Although we had rejected it earlier, we were curious, and decided to try MacBench 5.0 as well, and got these results:.


Setup (* supplied by MacBench 5.0)




Power Mac G3/300






Power Mac G3/300


iMac (32 MB, Mac OS 8.1)


iMac (96 MB, Mac OS 8.5)

From this, we drew a few conclusions:

Subjective Benchmarks

Subjectively speaking, we also, unanimously, concluded that we'd rather be working on one iMac than 500 to 600 Mac Plus computers. In theory, 500 to 600 people working at Mac Plus computers might actually get more work done than one person working on an iMac, especially since the Mac Plus didn't come with Nanosaur. We have no desire to test this theory.

There are, of course, other things an iMac can do that a Mac Plus cannot, such as run Gerbils! Gerbils!, created by the same people who wrote Nanosaur, was designed as a demonstration of what can be done with Apple's QuickDraw 3D technology. Unlike Nanosaur, Gerbils! really isn't a game; no matter what you do, you can't win or lose. Instead, you watch oddly-shaped "gerbils" run around on a track and occasionally bump into one another while music plays in the background. You can vary the track texture, the shape of the "gerbil," and radically alter the track layout.

Twelve Gerbils!

If you increase the memory on an iMac to 96 megabytes, you can run twelve copies of Gerbils! at the same time, each with individually textured tracks. (Yes, we know only eleven copies show up in this screen shot, but there really were twelve copies running). You can see one of the "gerbils" on the left side, in the third pane down. Incidentally, it is not a good idea to run a test like this when there are others around, as the constant "Bye-byes" tend to drive people mad.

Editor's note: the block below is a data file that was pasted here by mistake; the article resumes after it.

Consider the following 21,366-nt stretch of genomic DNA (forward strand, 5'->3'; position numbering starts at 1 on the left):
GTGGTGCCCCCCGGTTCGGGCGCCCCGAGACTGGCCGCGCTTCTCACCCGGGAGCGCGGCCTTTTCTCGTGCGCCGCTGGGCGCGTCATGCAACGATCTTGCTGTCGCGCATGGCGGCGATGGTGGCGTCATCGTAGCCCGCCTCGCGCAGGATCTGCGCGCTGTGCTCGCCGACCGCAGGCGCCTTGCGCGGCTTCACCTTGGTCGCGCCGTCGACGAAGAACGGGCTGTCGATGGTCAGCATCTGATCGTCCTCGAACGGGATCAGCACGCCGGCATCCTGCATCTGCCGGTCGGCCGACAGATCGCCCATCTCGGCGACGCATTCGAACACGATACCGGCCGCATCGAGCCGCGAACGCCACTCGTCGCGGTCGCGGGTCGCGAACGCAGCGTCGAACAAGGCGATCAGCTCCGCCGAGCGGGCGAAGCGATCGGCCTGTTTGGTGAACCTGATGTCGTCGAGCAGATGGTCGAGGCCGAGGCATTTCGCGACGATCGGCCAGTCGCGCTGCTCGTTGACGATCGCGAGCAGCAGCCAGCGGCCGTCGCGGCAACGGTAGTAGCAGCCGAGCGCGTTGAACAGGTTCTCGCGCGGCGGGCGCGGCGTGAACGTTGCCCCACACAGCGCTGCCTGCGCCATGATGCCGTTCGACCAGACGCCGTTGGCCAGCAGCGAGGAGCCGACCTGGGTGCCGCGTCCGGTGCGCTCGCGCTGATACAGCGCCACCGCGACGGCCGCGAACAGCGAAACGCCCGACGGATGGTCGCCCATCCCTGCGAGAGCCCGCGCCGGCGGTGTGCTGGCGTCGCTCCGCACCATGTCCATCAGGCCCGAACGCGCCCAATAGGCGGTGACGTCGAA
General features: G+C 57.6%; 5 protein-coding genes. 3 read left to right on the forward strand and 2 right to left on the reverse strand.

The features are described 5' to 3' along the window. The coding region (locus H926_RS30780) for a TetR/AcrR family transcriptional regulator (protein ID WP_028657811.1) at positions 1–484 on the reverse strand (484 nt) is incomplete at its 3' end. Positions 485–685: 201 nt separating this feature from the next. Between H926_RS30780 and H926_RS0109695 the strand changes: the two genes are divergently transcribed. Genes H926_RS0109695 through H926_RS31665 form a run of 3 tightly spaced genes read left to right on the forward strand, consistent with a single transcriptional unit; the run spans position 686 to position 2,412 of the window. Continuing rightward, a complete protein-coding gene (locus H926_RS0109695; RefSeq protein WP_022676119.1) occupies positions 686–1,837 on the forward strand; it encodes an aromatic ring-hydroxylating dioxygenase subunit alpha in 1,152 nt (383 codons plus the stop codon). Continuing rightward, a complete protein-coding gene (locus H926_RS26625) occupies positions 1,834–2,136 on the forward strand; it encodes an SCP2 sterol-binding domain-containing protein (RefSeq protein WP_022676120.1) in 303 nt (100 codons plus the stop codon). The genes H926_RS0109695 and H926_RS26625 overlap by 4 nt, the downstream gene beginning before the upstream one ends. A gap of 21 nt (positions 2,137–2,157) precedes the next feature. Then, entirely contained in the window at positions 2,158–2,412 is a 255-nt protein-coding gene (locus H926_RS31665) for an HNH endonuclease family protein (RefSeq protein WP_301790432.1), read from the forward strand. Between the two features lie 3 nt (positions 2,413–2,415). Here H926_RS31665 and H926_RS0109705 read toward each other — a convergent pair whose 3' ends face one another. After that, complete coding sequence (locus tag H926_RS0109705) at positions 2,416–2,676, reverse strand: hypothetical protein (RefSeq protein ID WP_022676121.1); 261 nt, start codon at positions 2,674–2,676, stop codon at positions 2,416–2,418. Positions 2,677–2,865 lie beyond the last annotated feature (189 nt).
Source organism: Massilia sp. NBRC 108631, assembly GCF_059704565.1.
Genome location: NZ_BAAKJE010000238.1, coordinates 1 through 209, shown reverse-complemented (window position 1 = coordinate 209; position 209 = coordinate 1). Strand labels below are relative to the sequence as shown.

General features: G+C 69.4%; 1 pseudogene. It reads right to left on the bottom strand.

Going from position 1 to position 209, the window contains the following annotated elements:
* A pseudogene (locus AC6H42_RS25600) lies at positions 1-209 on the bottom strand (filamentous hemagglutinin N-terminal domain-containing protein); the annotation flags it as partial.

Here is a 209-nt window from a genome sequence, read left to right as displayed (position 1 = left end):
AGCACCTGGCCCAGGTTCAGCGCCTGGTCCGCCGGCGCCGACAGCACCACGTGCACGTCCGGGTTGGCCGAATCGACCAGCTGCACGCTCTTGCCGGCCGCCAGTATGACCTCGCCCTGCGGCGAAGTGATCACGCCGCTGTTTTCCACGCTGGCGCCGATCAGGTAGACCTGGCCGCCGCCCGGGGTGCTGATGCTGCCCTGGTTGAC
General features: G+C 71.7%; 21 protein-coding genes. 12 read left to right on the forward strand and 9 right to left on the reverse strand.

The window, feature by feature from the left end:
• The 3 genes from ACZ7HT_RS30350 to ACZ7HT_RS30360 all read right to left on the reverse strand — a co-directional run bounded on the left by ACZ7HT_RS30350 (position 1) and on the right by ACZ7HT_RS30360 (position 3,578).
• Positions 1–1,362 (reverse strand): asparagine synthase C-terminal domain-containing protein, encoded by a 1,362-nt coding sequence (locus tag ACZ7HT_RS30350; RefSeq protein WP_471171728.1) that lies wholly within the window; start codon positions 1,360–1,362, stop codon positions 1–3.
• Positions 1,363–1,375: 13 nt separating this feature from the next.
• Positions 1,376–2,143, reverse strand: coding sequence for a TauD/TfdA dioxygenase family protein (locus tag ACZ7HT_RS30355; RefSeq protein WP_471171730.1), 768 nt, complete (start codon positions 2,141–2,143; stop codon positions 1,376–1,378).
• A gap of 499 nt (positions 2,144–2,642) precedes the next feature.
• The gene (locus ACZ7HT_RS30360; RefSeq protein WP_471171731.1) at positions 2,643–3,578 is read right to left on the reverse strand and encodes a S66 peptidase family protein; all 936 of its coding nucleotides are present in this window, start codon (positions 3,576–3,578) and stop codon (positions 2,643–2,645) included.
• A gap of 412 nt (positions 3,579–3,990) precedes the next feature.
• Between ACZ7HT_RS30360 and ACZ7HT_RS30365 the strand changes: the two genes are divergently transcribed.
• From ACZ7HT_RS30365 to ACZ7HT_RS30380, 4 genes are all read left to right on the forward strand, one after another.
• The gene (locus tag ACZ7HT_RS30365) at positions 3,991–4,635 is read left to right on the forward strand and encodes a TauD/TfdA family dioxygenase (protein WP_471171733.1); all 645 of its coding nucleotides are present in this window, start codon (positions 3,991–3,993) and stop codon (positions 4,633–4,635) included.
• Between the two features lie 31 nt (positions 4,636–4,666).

You can also run, if you have enough memory, multiple copies of Gerbils! This is far, far more fun than running any "normal" benchmarking utility so, after installing a total of 96 megabytes of memory and Mac OS 8.5, we installed Gerbils! on the iMac. Then duplicated the Gerbils! folder. Several times.

We discovered that you could run up to 12 copies of Gerbils! simultaneously, each with its own customized, textured track. This serves as a good test of the multi-tasking abilities of Mac OS, and nicely demonstrates the speed and power of the iMac's video circuitry. But mostly it is funny: when a gerbil is bumped off a track, it says "Bye-bye." When twelve tracks are going at once, it sounds like a preschool when the kids are leaving for home.